This workshop was presented to the RWNZ Auckland Chapter at the March 2009 meeting. Please do not copy, reproduce or on-forward without permission from the authors. Thank you.
SOURCES OF INSPIRATION or, HOW ON EARTH DID YOU COME UP WITH THAT IDEA?
By Helen Kirkman and Maree Anderson
Intro – Where do we find ideas?
HK:In my own experience, when I first started writing, ideas seemed to come out of the air, no problem at all. But after a while, I had to work harder for them and this is when we come to the interesting part.
HK:How did I find the ideas? Something Julia Cameron said in her book “The Artist’s Way” really struck me and that was her advice on becoming more observant. I really started looking at things, partly as a book plotter – is there a story in this? And partly really looking at things to get at the deeper layer of what they are and what they mean.
MA:Absolutely! I got my start in writing by reading—no surprises there! I read a series I’d already read before, only this time, I flicked to the back of the book and read the author’s afterword. Normally I wouldn’t have bothered, being too eager to get on to reading the next in the series.
The author, Stephen Donaldson, talked about another well-known writer’s process, how he begins with an idea about something “familiar” and impacts it with something “exotic”, usually some SciFi setting. Whereas Donaldson does the exact opposite. He starts with the “exotic” idea and impacts it with the “familiar”. For some reason, that statement just clicked with me and, don’t ask me how, spawned a fantasy trilogy about a blind Seer.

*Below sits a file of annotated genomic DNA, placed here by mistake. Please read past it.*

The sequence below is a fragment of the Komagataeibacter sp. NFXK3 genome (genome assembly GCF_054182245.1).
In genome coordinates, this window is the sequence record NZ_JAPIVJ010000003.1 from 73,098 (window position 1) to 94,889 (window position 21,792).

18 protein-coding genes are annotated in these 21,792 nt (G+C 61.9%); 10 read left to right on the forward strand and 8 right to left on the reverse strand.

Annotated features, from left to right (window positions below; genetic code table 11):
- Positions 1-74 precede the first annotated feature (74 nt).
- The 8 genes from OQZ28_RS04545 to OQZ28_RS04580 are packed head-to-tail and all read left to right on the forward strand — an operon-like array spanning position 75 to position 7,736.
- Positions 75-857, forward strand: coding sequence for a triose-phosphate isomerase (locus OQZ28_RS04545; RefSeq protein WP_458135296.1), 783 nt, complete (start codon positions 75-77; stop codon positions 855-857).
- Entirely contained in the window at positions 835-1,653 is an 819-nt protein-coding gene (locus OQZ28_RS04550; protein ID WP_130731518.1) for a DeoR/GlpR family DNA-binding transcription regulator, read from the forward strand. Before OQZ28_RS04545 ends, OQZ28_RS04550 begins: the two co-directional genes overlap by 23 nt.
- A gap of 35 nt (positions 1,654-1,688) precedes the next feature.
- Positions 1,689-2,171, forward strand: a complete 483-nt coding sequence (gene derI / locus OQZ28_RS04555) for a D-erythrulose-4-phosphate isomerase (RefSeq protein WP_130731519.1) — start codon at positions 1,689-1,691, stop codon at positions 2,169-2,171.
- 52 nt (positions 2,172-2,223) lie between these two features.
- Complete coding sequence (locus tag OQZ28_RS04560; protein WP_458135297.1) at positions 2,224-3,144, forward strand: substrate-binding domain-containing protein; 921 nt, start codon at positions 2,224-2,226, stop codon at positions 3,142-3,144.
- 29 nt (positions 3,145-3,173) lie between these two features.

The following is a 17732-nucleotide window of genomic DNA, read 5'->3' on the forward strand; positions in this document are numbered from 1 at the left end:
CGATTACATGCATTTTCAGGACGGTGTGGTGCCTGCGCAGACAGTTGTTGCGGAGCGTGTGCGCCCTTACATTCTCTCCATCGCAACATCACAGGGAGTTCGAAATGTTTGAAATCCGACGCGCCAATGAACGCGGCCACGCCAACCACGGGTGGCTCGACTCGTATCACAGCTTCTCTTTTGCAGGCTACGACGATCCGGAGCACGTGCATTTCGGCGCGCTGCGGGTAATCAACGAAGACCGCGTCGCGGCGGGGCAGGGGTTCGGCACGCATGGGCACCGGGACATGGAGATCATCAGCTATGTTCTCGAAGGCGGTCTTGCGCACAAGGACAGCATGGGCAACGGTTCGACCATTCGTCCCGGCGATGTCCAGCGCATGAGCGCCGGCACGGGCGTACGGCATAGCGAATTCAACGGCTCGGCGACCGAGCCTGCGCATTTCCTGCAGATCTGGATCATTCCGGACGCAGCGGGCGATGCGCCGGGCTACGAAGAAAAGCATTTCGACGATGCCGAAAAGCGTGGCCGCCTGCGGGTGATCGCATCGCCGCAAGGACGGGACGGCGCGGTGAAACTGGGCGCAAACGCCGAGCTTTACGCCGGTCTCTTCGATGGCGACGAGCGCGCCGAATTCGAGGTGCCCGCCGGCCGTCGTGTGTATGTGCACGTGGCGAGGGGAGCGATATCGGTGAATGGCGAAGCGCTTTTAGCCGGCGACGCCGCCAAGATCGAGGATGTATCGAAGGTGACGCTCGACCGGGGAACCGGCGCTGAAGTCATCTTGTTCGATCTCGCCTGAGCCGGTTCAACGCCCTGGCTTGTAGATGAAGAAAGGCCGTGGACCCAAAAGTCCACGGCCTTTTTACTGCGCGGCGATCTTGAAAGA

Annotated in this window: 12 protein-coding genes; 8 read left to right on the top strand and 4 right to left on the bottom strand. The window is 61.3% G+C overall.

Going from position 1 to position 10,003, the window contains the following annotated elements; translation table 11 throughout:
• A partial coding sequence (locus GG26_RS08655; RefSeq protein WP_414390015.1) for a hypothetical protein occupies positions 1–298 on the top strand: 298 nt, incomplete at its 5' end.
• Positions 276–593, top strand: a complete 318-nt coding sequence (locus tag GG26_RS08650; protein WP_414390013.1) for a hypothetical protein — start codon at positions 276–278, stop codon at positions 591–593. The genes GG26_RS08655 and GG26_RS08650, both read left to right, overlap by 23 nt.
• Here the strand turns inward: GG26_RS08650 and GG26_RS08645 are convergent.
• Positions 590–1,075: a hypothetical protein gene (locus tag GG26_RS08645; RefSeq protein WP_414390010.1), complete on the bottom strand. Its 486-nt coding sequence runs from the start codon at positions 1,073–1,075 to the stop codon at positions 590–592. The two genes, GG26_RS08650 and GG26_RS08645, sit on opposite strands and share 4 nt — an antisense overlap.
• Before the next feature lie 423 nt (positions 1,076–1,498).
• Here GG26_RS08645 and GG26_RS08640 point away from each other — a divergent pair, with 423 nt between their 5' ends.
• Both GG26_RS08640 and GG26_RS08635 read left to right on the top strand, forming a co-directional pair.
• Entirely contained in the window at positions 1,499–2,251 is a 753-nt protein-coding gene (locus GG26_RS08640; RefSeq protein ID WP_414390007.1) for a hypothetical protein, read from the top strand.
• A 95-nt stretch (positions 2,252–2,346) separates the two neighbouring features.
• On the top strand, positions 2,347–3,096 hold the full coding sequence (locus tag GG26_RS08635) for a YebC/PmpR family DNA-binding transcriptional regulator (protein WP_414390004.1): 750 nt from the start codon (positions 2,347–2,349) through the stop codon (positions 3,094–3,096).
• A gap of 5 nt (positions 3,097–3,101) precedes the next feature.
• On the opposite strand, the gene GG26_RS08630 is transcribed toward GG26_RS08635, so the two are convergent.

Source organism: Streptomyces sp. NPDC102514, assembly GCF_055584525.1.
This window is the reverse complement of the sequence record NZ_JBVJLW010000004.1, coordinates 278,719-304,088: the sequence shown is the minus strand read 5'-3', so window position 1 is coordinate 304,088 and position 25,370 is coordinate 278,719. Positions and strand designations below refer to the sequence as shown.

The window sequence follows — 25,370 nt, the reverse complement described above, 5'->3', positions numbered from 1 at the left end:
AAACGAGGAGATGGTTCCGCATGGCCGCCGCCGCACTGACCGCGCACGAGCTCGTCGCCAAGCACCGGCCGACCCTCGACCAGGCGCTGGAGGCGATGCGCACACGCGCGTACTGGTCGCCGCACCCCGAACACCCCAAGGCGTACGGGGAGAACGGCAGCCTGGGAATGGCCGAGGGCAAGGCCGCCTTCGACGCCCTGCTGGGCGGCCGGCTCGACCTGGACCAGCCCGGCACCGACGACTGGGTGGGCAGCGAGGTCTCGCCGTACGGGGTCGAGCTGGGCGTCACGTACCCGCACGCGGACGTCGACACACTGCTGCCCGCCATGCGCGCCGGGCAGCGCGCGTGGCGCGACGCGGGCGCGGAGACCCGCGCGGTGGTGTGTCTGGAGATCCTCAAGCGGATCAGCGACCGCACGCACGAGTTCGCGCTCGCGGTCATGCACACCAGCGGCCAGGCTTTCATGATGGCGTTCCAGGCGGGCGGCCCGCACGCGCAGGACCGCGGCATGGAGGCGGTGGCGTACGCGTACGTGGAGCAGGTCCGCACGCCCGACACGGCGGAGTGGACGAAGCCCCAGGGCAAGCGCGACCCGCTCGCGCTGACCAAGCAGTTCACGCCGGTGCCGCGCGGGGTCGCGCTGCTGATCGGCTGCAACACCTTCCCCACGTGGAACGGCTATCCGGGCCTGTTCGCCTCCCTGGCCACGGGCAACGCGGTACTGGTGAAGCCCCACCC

So be observant, open your mind and perhaps read something you normally wouldn’t. Who knows, there could even be an entire trilogy waiting to pounce!
Cultivating a Sense of Fun and Adventurousness
HK: The other thing that helps inspiration is keeping a sense of fun and adventurousness in your thinking, allowing a sense of unlimited possibilities. It’s easier to find inspiration if you let your mind explore initial possibilities without censoring them. We’re at the stage of discovering an idea and asking the “what if” questions.
My best inspirations have come when I have not thought whether an idea fits the expected mould. At the initial stage of a story, I try to allow myself to think of any possibility which can be put forward without fear of its being criticised or rejected.
I can be critical later. Sure, not all these initial ideas are going to work, or be suitable. Or if they are suitable, they will probably need modifying, but this is a different part of the creative process I can save for later.